Liz Truss urges world leaders to follow UK with trickle down economics | Liz Truss
Liz Truss is to urge world leaders to join Britain in introducing far-reaching tax cuts despite US president Joe Biden pouring scorn on “trickle down economics” ahead of their first bilateral talks in New York.
In a speech to the United Nations on Wednesday, the prime minister will argue the free world must prioritise economic growth to deny authoritarian states like Russia the chance to manipulate the global economy.
However, her embrace of Reaganite economic policy puts her on a collision course with the Democratic president who tweeted yesterday that he was “sick and tired” of the approach, which he claimed had never worked.
In her latest break from Treasury orthodoxy, Truss vowed on Tuesday to review all tax rates to help struggling households and businesses through the cost of living crisis. The prime minister’s remarks pave the way for a radical overhaul of the system that could include looking again at income tax brackets and come amid reports she is planning a cut to stamp duty as part of her emergency mini-budget on Friday.
In an interview at the top of the Empire State Building on Tuesday, she told the BBC: “We do have to take difficult decisions to get our economy right. We have to look at our tax rates. So corporation tax needs to be competitive with other countries so that we can attract that investment.”
She had already signalled that further tax cuts, beyond the changes expected on Friday, could be on the cards. She told reporters on the plane to the US: “Lower taxes lead to economic growth, there is no doubt in my mind about that.”
The Times reported that Truss believes that cutting stamp duty – which raises about £12bn a year for the Treasury – would aid growth by encouraging more people to move.
Truss’s first talks with Biden are set against a backdrop of tensions over post-Brexit trading arrangements in Northern Ireland. Despite the UK’s attempts to separate out the issues, the Biden administration has warned that a free trade deal is unlikely until the row over the Northern Ireland protocol is resolved.
In a move likely to disappoint Brexiters, Truss downplayed expectations that any trade agreement was imminent, saying: “There aren’t currently any negotiations taking place with the US and I don’t have any expectation that those are going to start in the short to medium term.”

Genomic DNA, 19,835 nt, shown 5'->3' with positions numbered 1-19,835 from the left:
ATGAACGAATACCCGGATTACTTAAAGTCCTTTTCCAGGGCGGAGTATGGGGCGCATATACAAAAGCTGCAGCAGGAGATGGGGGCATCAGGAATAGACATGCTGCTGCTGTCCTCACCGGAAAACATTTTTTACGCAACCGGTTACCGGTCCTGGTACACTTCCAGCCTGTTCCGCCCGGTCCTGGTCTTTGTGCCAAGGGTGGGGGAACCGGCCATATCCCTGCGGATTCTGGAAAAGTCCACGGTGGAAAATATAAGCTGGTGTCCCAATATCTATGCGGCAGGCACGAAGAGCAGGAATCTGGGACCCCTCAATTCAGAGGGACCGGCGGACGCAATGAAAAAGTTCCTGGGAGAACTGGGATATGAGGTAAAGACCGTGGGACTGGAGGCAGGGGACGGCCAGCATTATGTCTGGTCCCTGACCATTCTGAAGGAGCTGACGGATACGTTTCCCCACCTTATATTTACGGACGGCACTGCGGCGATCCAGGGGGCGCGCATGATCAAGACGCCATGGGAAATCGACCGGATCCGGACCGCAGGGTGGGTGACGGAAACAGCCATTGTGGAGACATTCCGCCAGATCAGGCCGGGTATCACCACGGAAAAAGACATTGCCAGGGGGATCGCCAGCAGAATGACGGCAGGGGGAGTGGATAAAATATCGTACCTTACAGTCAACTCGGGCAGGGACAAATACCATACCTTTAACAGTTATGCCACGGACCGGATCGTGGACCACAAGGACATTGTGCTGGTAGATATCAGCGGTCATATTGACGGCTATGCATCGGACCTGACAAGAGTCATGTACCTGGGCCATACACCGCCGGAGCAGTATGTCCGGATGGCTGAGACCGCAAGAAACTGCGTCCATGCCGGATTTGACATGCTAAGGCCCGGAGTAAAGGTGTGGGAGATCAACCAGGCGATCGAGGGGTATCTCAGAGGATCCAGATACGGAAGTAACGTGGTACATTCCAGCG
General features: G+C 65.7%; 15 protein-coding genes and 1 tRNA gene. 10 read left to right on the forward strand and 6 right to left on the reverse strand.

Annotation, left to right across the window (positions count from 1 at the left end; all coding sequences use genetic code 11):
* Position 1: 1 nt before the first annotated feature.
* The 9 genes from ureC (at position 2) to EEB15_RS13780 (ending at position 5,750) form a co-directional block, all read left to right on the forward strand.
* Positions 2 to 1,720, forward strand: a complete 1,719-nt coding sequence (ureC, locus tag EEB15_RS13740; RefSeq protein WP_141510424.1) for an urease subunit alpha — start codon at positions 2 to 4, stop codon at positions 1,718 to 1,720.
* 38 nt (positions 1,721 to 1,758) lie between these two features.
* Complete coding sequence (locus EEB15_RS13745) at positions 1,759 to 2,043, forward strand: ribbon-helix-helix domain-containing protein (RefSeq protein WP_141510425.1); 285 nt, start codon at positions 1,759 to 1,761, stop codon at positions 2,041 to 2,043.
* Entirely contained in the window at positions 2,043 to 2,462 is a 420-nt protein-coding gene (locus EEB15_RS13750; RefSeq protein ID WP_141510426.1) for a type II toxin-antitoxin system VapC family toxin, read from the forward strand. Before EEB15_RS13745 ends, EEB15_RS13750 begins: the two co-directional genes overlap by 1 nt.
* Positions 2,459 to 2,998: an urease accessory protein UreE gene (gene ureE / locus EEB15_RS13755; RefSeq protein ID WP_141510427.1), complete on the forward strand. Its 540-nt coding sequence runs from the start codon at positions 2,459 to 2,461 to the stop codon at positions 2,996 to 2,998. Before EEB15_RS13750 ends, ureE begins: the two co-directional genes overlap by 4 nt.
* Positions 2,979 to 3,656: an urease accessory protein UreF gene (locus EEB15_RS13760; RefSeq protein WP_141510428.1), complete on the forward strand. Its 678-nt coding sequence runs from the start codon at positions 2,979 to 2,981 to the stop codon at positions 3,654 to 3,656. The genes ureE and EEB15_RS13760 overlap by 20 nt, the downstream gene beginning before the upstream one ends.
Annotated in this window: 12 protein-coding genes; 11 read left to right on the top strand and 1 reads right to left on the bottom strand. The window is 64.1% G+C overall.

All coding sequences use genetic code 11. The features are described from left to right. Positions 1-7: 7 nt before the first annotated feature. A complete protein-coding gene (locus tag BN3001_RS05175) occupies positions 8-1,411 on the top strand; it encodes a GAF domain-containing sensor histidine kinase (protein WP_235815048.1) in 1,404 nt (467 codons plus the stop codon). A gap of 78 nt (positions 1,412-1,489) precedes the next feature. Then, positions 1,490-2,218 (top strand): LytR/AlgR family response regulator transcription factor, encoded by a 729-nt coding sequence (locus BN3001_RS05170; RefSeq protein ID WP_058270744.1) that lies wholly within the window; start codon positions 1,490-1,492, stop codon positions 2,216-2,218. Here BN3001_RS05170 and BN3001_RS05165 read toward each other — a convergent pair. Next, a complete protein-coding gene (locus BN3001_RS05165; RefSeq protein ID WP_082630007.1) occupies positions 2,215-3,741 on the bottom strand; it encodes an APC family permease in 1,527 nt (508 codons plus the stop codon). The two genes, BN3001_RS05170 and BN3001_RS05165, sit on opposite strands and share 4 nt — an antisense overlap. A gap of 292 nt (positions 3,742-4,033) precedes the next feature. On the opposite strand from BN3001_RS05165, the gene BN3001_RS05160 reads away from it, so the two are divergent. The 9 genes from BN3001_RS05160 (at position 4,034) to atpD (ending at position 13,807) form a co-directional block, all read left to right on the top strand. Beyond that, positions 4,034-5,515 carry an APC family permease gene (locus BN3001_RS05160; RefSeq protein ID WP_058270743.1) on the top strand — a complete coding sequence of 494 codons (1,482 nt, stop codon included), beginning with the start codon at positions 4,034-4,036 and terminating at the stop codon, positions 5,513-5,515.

US national security adviser Jake Sullivan said Biden would use the meeting to “encourage the UK and the European Union to work out a practical outcome that ensures there is no threat to the fundamental principles of the Good Friday agreement”.
The two leaders are also at odds over their approaches to achieving growth, with Truss supporting ‘trickle down’ economics during the Tory leadership contest, arguing it was wrong to view all economic policy through the “lens of redistribution”.
Biden, meanwhile, tweeted: “I am sick and tired of trickle-down economics. It has never worked. We’re building an economy from the bottom up and middle out.”
Yet Truss is expected to argue her economic case in her keynote address to the UN, telling fellow world leaders: “We want people to keep more of the money they earn, because we believe that freedom trumps instruction. We are reforming our economy to get Britain moving forward once again.
“The free world needs this economic strength and resilience to push back against authoritarian aggression and win this new era of strategic competition. We will no longer be strategically dependent on those who seek to weaponise the global economy’”.
In a broadcast round on Tuesday, Truss admitted her tax-cutting plans will initially benefit the rich more than the rest of society, but doubled down on reversing a recent rise in national insurance would benefit top earners by about £1,800 a year, and the lowest earner by about £7.
“I don’t accept this argument that cutting taxes is somehow unfair,” she told Sky News. “What we know is people on higher incomes generally pay more tax so when you reduce taxes there is often a disproportionate benefit because those people are paying more taxes in the first place.
“We should be setting our tax policy on the basis of what is going to help our country become successful. What is going to deliver that economy that benefits everybody in our country. What I don’t accept is the idea that tax cuts for business don’t help people in general.”
Truss, who is also proposing to scrap the cap on bankers’ bonuses, said she was prepared to be an unpopular prime minister to bring in measures she believes will grow the economy. “Yes, yes I am,” she said. “What is important to me is that we grow the British economy”.
Some Tory MPs believe that chancellor Kwasi Kwarteng could bring forward by a year the pledge made by his predecessor Rishi Sunak when chancellor, to cut income tax by 1% from 2024. Business groups are expecting changes to business rates and cuts to VAT to help with the energy crisis, as well as a longer-term review.
Truss brushed aside concerns about the falling pound and general state of economy. “My belief is that Britain’s economic fundamentals are strong,” she said, rejecting claims that interest rates would rise as a result of her approach.
Earlier, she said that higher energy bills were a price worth paying to guarantee the UK’s security from foreign aggressors, but the cost should not be passed on to householders.